Identifying RELATIONSHIPS between CFIR Constructs using Qualitative Methods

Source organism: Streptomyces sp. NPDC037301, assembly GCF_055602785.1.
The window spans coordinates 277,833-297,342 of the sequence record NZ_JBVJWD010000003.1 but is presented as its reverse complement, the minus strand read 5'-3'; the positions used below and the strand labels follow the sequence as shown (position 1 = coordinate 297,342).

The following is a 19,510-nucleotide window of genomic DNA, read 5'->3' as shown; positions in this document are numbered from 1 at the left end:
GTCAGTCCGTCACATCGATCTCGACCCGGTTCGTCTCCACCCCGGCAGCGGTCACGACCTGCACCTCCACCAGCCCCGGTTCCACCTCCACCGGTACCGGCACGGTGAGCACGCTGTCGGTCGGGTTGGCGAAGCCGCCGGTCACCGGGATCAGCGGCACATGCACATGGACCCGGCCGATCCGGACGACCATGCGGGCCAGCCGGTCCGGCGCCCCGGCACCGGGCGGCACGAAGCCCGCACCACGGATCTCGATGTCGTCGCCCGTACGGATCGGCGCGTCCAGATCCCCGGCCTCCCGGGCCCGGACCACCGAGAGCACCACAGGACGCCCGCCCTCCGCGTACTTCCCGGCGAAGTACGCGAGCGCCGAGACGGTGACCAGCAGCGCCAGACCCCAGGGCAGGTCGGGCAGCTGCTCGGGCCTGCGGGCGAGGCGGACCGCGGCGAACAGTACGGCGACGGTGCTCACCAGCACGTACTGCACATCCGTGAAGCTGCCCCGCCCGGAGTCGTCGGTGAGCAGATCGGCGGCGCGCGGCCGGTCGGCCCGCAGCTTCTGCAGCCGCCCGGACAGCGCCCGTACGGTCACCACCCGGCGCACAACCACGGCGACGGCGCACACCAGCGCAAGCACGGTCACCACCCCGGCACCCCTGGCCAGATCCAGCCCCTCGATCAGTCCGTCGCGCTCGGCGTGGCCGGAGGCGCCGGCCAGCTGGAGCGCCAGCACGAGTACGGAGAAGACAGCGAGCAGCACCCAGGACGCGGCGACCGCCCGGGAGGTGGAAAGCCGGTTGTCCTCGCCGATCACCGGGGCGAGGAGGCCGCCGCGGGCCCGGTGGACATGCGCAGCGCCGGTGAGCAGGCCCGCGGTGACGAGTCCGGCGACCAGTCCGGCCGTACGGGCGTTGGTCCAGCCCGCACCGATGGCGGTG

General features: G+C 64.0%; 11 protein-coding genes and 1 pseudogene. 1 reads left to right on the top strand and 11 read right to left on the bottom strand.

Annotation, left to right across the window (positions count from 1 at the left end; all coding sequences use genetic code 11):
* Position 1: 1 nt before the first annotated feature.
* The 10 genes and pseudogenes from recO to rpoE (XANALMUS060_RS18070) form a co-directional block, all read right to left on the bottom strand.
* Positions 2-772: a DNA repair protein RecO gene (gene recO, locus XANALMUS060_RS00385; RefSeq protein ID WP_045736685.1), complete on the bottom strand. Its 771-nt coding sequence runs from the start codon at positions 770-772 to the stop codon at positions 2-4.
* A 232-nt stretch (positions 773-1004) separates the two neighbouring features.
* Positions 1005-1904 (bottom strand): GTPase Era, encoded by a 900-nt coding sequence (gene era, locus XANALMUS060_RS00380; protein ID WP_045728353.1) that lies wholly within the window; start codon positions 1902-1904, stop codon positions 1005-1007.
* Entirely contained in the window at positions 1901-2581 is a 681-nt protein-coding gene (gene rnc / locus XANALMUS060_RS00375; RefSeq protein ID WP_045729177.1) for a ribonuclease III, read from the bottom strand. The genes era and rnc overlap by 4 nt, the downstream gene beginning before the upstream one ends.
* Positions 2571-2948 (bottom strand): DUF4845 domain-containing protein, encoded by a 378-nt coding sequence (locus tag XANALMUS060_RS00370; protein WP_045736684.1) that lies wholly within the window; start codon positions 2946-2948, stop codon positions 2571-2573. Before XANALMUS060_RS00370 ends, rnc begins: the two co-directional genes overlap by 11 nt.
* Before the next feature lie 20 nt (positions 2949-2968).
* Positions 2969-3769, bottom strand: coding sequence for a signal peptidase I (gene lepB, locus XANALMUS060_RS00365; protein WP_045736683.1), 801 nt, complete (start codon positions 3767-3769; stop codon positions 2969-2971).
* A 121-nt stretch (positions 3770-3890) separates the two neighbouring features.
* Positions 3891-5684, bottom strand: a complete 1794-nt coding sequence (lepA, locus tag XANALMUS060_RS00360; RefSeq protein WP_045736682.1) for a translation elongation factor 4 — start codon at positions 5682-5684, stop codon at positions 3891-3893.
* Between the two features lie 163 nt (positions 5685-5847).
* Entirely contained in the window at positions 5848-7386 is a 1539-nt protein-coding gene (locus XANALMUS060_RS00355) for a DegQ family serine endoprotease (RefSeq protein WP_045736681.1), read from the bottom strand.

Sarkies and colleagues published a systematic review of determinants/influences on implementation of programs designed to help patients avoid unnecessary hospitalizations. Determinants from the literature were mapped to the CFIR. This study goes beyond simply identifying determinants (which in itself, is useful; see Figure 2). They apply “relationship coding” to reveal presence and nature of relationships between constructs. Sometimes the relationships are unidirectional. For example, leaders influence the engagement of multidisciplinary teams that lead implementation. Sometimes relationships are bidirectional – or reciprocal. For example, leaders also have a reciprocal causal loop relationship with staff perceptions of confidence in their work, which in turn, has a reciprocal influence on staff relationships, which in turn, has a reciprocal relationship with patient engagement (see Figure 3). The authors use system dynamics causal loop diagramming to highlight these relationships and more. Based on their systematic review, Available Resources, Compatibility, Engagement, and Leadership Engagement are especially strong conduits within their proposed causal loop model. When coding data to identify individual constructs, it can feel like the dynamic “story” is lost, as information is “spliced” into independent constructs. These authors describe a path forward that maps out relationships to reveal complex adaptive system dynamics that are so prevalent in implementation efforts.